“His superiors took exception to the shift recommendation and for that matter not with the doctor, but rather with the patient.

To be more precise, the officer was told to make a choice between his continued employment or to leave. If he left his employment, him and [continue reading]

source: allAfrica
Constance Ikokwu

Washington, DC — In a dramatic turn of events, the International Monetary Fund (IMF) is scrapping some of the stringent harmful conditionalities that has caused lingering mistrust and stigmatised the Fund’s operations in developing countries, particularly in Africa.

The Fund sad lending will no longer be tied to its mandatory structural performance criteria starting May 1. Instead, borrowing countries would be able to receive money based on their domestic reform programmes.

The IMF has been battling funding shortfall because many developing countries paid off their debt and borrowed less. The Fund was forced to lay off some 400 workers last year to enable it stay in business even as it was plagued by calls for reform.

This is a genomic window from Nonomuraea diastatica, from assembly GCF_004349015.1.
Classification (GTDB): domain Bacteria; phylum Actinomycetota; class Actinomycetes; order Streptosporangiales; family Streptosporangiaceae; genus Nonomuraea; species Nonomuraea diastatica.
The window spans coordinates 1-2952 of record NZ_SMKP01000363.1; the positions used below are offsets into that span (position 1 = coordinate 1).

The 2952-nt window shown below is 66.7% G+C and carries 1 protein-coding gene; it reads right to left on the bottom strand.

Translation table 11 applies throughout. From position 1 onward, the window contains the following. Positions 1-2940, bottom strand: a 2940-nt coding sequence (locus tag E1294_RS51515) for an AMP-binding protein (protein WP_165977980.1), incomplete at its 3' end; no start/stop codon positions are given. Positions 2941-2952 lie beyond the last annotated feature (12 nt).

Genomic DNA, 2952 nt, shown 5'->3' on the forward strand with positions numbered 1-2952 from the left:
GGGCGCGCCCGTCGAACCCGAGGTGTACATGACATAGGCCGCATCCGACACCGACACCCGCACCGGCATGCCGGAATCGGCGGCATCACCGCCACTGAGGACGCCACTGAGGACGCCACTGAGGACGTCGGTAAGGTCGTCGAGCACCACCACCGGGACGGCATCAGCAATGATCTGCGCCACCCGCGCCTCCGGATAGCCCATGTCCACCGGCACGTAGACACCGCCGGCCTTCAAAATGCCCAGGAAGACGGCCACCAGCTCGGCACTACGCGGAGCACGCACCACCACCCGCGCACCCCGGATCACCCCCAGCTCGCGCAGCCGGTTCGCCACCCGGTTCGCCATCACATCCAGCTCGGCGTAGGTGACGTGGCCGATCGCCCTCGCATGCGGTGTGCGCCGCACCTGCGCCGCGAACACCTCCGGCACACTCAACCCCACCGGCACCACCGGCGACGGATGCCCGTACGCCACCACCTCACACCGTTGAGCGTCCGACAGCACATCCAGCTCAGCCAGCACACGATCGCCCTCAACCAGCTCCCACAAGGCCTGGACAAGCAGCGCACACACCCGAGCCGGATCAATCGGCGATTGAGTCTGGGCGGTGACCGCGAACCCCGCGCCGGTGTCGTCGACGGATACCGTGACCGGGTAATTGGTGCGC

It however received a life-line recently when its line of credit was tripled to $750 billion by the G20 group of nations.

As part of a wide-ranging reform aimed at revamping its operations, the IMF is re-defining the [continue reading]

source: Mmegi
MONKAGEDI GAOTLHOBOGWE
Staff Writer

Members of Botswana Television staff who are not prepared to toe the line are facing an open purge by the Government, according to inside sources.

Assignment editor, Buyani Zongwani, has been transferred to the newly formed department of e-commerce, seemingly at a lower salary scale than his previous position.